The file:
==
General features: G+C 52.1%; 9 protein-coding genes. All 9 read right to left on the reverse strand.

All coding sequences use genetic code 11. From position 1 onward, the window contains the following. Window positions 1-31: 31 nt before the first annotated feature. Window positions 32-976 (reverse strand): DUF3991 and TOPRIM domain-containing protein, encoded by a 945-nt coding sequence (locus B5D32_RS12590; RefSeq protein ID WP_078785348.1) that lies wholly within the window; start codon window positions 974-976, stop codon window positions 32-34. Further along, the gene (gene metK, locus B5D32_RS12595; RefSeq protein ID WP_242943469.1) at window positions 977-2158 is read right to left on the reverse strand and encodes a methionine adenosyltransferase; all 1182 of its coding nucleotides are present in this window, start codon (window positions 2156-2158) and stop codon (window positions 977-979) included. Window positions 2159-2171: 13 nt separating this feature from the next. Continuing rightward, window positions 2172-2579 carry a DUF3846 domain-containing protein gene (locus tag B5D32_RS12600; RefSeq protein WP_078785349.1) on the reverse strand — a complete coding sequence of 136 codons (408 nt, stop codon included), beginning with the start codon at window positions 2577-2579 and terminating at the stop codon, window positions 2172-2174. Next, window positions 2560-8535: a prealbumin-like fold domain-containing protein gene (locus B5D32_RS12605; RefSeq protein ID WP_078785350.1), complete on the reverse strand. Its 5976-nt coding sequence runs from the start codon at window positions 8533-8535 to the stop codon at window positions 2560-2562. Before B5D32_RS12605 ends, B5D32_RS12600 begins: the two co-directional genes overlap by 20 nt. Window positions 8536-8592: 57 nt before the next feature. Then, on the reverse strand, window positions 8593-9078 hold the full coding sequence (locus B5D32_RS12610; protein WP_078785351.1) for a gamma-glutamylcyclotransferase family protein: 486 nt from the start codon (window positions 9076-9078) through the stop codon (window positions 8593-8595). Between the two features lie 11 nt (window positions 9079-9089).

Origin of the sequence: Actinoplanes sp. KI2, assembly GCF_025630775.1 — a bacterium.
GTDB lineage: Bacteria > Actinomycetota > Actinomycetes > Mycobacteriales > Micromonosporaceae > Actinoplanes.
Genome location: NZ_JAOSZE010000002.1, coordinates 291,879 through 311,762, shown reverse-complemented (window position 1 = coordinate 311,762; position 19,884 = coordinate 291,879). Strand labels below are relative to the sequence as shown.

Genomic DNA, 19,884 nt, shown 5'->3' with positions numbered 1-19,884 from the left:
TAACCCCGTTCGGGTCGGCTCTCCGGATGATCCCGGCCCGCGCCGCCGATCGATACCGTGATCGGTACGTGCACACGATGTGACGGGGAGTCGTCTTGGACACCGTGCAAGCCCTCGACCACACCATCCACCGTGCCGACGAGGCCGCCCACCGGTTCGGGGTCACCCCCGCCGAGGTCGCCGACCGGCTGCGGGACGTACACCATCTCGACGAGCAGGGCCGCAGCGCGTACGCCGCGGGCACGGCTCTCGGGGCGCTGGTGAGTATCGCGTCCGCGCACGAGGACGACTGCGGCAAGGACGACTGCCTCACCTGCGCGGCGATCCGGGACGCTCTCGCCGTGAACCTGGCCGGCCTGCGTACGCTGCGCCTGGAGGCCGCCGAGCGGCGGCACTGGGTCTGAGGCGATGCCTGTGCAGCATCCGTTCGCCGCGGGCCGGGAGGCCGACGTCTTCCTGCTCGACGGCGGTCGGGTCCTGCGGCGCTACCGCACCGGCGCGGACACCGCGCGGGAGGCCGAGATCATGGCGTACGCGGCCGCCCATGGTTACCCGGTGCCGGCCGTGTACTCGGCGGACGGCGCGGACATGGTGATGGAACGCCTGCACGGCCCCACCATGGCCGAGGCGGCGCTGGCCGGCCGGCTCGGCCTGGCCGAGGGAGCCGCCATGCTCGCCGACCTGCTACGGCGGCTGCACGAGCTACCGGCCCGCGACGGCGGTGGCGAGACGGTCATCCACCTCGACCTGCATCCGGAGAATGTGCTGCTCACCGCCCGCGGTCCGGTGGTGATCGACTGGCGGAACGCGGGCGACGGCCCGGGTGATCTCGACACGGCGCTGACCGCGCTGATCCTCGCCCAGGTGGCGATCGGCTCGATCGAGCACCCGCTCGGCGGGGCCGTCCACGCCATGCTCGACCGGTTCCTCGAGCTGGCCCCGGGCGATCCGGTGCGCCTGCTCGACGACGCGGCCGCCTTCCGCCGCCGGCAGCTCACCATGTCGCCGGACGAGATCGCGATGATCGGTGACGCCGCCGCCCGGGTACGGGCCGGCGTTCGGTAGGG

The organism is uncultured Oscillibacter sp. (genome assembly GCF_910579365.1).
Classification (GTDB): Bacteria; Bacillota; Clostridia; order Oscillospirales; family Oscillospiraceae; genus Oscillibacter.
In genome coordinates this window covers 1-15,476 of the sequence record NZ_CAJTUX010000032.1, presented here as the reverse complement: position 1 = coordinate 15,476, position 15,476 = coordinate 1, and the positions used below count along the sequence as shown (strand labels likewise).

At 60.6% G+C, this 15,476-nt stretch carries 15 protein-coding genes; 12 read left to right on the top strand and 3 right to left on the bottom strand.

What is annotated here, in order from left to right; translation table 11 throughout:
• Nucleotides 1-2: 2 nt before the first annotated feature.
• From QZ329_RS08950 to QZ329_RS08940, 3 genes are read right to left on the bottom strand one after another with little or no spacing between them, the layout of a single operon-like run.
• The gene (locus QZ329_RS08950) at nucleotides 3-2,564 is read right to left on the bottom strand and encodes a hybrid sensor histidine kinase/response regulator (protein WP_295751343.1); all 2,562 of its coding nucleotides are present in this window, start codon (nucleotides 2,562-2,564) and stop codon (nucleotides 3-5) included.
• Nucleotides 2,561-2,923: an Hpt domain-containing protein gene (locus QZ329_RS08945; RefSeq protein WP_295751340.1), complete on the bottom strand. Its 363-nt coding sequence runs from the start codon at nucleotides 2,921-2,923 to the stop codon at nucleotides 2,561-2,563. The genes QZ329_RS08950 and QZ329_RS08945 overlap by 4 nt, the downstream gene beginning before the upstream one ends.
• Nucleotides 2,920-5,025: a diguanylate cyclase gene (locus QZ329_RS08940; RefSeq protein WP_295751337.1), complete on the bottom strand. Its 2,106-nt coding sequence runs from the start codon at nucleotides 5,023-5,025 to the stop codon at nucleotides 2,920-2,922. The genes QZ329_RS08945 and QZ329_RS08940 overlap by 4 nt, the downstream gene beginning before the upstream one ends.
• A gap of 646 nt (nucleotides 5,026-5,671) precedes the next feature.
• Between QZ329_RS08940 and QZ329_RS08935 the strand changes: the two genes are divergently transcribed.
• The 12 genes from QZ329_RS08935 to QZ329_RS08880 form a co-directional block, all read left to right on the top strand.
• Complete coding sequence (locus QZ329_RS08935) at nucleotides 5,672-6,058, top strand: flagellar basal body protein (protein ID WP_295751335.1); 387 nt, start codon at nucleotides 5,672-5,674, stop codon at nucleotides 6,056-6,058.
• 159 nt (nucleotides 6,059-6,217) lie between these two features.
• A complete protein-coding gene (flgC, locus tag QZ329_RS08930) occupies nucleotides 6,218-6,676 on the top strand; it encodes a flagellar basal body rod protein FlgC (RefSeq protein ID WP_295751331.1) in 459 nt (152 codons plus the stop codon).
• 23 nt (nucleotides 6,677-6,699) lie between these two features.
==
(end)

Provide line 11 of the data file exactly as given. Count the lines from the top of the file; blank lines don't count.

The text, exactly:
At 60.6% G+C, this 15,476-nt stretch carries 15 protein-coding genes; 12 read left to right on the top strand and 3 right to left on the bottom strand.